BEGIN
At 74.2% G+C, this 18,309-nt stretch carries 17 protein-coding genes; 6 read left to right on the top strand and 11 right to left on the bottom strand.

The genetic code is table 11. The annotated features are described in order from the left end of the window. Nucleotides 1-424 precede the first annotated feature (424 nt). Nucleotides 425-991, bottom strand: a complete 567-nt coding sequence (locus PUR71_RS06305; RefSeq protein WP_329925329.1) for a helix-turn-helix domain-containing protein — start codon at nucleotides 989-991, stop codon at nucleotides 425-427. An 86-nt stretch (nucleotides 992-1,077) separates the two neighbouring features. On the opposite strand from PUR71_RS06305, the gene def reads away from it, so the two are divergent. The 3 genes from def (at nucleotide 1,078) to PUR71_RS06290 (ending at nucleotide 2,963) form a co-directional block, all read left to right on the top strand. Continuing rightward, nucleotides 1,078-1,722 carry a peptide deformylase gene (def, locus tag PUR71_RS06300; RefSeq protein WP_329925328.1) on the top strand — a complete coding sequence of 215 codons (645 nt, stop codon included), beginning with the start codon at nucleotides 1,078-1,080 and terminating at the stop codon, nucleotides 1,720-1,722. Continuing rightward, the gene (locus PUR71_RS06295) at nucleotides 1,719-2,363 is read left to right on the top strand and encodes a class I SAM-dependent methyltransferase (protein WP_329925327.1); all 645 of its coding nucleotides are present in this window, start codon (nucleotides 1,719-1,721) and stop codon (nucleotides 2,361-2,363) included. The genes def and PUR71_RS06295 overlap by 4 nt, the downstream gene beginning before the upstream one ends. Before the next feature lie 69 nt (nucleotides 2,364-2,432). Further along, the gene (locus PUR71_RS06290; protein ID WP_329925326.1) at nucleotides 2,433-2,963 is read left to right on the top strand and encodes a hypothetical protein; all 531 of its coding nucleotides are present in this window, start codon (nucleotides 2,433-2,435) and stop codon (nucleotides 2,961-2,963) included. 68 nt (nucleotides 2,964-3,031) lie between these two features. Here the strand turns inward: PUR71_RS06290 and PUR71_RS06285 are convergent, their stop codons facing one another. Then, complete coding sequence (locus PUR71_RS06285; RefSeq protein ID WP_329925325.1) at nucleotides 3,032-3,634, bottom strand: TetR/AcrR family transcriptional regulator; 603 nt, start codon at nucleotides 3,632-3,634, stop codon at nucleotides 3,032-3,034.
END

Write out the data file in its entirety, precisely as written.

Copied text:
At 74.2% G+C, this 18,309-nt stretch carries 17 protein-coding genes; 6 read left to right on the top strand and 11 right to left on the bottom strand.

The genetic code is table 11. The annotated features are described in order from the left end of the window. Nucleotides 1-424 precede the first annotated feature (424 nt). Nucleotides 425-991, bottom strand: a complete 567-nt coding sequence (locus PUR71_RS06305; RefSeq protein WP_329925329.1) for a helix-turn-helix domain-containing protein — start codon at nucleotides 989-991, stop codon at nucleotides 425-427. An 86-nt stretch (nucleotides 992-1,077) separates the two neighbouring features. On the opposite strand from PUR71_RS06305, the gene def reads away from it, so the two are divergent. The 3 genes from def (at nucleotide 1,078) to PUR71_RS06290 (ending at nucleotide 2,963) form a co-directional block, all read left to right on the top strand. Continuing rightward, nucleotides 1,078-1,722 carry a peptide deformylase gene (def, locus tag PUR71_RS06300; RefSeq protein WP_329925328.1) on the top strand — a complete coding sequence of 215 codons (645 nt, stop codon included), beginning with the start codon at nucleotides 1,078-1,080 and terminating at the stop codon, nucleotides 1,720-1,722. Continuing rightward, the gene (locus PUR71_RS06295) at nucleotides 1,719-2,363 is read left to right on the top strand and encodes a class I SAM-dependent methyltransferase (protein WP_329925327.1); all 645 of its coding nucleotides are present in this window, start codon (nucleotides 1,719-1,721) and stop codon (nucleotides 2,361-2,363) included. The genes def and PUR71_RS06295 overlap by 4 nt, the downstream gene beginning before the upstream one ends. Before the next feature lie 69 nt (nucleotides 2,364-2,432). Further along, the gene (locus PUR71_RS06290; protein ID WP_329925326.1) at nucleotides 2,433-2,963 is read left to right on the top strand and encodes a hypothetical protein; all 531 of its coding nucleotides are present in this window, start codon (nucleotides 2,433-2,435) and stop codon (nucleotides 2,961-2,963) included. 68 nt (nucleotides 2,964-3,031) lie between these two features. Here the strand turns inward: PUR71_RS06290 and PUR71_RS06285 are convergent, their stop codons facing one another. Then, complete coding sequence (locus PUR71_RS06285; RefSeq protein ID WP_329925325.1) at nucleotides 3,032-3,634, bottom strand: TetR/AcrR family transcriptional regulator; 603 nt, start codon at nucleotides 3,632-3,634, stop codon at nucleotides 3,032-3,034.